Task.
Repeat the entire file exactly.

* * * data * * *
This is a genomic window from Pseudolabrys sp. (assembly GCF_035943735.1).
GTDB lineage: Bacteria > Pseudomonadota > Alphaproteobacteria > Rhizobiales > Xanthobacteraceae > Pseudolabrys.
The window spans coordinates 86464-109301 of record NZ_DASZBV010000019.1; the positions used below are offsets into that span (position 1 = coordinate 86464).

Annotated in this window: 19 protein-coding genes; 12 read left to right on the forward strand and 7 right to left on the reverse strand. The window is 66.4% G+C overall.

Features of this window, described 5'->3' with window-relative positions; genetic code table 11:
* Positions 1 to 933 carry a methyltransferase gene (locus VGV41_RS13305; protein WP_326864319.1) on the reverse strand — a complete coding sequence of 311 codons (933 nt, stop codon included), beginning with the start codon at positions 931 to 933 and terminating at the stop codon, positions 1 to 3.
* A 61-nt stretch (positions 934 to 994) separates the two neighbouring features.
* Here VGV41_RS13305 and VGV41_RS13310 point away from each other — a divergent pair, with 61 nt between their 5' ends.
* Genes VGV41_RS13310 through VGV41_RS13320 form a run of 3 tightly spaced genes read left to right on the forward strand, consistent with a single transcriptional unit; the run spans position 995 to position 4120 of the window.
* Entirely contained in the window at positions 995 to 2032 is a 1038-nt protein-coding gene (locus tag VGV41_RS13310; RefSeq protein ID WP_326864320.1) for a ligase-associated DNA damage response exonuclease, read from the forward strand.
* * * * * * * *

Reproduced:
This is a genomic window from Pseudolabrys sp. (assembly GCF_035943735.1).
GTDB lineage: Bacteria > Pseudomonadota > Alphaproteobacteria > Rhizobiales > Xanthobacteraceae > Pseudolabrys.
The window spans coordinates 86464-109301 of record NZ_DASZBV010000019.1; the positions used below are offsets into that span (position 1 = coordinate 86464).

Annotated in this window: 19 protein-coding genes; 12 read left to right on the forward strand and 7 right to left on the reverse strand. The window is 66.4% G+C overall.

Features of this window, described 5'->3' with window-relative positions; genetic code table 11:
* Positions 1 to 933 carry a methyltransferase gene (locus VGV41_RS13305; protein WP_326864319.1) on the reverse strand — a complete coding sequence of 311 codons (933 nt, stop codon included), beginning with the start codon at positions 931 to 933 and terminating at the stop codon, positions 1 to 3.
* A 61-nt stretch (positions 934 to 994) separates the two neighbouring features.
* Here VGV41_RS13305 and VGV41_RS13310 point away from each other — a divergent pair, with 61 nt between their 5' ends.
* Genes VGV41_RS13310 through VGV41_RS13320 form a run of 3 tightly spaced genes read left to right on the forward strand, consistent with a single transcriptional unit; the run spans position 995 to position 4120 of the window.
* Entirely contained in the window at positions 995 to 2032 is a 1038-nt protein-coding gene (locus tag VGV41_RS13310; RefSeq protein ID WP_326864320.1) for a ligase-associated DNA damage response exonuclease, read from the forward strand.